How Qatar Weathered the Gulf Crisis

Putting Pressure on Doha Didn't Work

Military helicopters flying over Doha during Qatar National Day, 2015 Naseem Zeitoon / Reuters

In June 2017, Bahrain, Egypt, Saudi Arabia, and the United Arab Emirates cut diplomatic ties with Qatar and instituted an economic and trade embargo that closed Qatar’s only land border and heavily restricted the sea and airspace open to Qatar-bound traffic. This was not the first time that frustration over Qatar’s distinctive foreign policy had led to a crisis. In 2014, Bahrain, Saudi Arabia, and the UAE withdrew their ambassadors from Doha, angered by the country’s post–Arab Spring policies such as its perceived support for the Islamist movements. Although this disagreement was settled nine months later, the Qatari leadership learned a lesson: it could happen again.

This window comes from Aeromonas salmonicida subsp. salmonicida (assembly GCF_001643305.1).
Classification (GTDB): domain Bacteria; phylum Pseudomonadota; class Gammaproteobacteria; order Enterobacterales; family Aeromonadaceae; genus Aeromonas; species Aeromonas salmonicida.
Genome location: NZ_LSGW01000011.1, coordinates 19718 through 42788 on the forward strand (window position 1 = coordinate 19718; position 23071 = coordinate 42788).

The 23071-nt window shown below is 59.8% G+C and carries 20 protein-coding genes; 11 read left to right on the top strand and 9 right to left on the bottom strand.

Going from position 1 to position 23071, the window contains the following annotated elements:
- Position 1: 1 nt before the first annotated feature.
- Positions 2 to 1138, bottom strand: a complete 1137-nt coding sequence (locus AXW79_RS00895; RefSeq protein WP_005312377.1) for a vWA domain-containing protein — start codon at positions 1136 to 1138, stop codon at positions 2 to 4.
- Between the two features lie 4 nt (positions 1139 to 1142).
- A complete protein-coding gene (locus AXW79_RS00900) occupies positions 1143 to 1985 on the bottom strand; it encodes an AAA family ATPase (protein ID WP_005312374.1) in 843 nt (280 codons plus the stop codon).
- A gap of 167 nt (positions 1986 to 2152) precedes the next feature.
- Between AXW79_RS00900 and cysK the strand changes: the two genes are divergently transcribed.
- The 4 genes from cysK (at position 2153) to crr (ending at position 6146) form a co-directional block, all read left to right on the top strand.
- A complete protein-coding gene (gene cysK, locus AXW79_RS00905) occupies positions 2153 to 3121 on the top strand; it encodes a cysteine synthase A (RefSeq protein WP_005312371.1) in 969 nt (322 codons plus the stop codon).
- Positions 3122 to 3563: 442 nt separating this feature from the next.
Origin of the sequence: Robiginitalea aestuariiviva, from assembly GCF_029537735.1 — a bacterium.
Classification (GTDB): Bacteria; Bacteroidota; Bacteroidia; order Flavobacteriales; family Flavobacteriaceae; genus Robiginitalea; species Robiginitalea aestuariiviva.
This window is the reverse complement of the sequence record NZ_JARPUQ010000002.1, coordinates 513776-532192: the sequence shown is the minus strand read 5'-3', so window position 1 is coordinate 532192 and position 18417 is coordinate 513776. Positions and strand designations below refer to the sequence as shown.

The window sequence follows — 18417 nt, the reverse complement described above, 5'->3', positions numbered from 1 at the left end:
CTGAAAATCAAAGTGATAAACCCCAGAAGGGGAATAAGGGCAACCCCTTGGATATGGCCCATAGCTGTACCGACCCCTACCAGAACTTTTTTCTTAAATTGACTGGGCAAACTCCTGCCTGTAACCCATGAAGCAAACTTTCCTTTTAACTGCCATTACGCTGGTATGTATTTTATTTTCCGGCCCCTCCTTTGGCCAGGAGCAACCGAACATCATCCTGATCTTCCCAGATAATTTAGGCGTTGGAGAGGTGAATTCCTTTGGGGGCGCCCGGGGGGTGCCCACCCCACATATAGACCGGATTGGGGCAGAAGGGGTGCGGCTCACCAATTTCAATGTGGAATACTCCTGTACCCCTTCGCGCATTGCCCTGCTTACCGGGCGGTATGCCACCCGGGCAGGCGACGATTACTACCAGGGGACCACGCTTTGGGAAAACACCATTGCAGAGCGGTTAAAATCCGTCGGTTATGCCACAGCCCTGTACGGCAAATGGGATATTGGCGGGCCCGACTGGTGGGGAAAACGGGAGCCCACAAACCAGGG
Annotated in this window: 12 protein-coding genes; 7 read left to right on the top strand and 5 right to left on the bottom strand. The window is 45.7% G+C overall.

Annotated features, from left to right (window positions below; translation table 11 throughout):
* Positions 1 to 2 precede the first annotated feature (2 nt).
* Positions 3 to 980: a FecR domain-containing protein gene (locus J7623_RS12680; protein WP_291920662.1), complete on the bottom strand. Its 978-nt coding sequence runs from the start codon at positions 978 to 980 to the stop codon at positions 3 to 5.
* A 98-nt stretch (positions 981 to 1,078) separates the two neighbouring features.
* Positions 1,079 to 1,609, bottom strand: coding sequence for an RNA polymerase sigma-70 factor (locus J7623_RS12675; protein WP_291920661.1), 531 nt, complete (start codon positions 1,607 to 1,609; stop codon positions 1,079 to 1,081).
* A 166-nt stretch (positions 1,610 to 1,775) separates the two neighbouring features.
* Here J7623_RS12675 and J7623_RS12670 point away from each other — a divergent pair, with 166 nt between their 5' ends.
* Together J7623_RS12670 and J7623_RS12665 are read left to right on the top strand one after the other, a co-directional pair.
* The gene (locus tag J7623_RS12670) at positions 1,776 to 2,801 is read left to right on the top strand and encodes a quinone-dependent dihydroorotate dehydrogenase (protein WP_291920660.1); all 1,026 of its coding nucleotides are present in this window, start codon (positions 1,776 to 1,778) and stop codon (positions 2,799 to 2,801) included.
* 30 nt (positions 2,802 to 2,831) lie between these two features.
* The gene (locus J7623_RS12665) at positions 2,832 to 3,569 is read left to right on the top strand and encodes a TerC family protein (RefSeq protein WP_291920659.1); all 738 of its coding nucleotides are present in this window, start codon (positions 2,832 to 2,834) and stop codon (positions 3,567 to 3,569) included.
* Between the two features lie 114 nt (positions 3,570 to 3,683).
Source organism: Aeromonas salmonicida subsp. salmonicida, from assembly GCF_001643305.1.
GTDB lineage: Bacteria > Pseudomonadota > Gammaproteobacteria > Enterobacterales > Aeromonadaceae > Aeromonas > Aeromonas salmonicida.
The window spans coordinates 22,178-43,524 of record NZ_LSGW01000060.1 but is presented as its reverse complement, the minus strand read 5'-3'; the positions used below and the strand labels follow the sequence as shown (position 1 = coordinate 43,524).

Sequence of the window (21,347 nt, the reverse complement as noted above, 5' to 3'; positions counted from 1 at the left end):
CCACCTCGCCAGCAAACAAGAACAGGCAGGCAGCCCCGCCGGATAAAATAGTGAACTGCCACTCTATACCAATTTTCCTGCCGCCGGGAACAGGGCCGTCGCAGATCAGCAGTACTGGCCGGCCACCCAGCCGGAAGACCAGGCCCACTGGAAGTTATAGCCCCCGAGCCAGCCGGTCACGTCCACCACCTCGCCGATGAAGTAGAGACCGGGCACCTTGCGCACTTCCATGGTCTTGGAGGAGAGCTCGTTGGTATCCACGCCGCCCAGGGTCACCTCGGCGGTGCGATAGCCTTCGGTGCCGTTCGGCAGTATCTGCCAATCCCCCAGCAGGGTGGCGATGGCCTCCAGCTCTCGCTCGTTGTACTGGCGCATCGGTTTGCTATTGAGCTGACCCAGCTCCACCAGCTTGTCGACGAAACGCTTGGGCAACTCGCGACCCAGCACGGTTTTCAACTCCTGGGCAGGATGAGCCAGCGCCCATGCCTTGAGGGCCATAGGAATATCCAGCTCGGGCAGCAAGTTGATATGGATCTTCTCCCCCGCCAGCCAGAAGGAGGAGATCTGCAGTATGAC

The embargo nevertheless caught most regional and international observers off balance. And just one day after the it was announced, U.S. President Donald Trump shocked both Doha and his own secretaries of state and defense by issuing a series of tweets that backed the move and suggested that Qatar supported extremism. Qatar, like many small Gulf states, has a defense and security posture that depends on its partnership with the United States. In the face of intense pressure from larger and more conventionally powerful countries, Qatar appeared to be overmatched.

One year later, however, it seems that Qatar has outplayed its rivals. The 2014 crisis taught Doha the importance of developing contingency plans. In response to the most recent regional power play and Trump’s unexpected decision to support the blockade, Qatar accelerated efforts to diversify its economy, broaden its international partnerships, and reduce its vulnerability to external shocks. Although the embargo is still in place, Qatar has proved more resilient than most people anticipated.


For decades, heavily interlinked social and commercial ties have bound the Gulf states together. One of the most immediate impacts of this crisis was to disrupt these long-established connections. Before the blockade, up to four-fifths of food imports entered Qatar either directly across the land border with Saudi Arabia or indirectly through shipping routes that ran through Emirati

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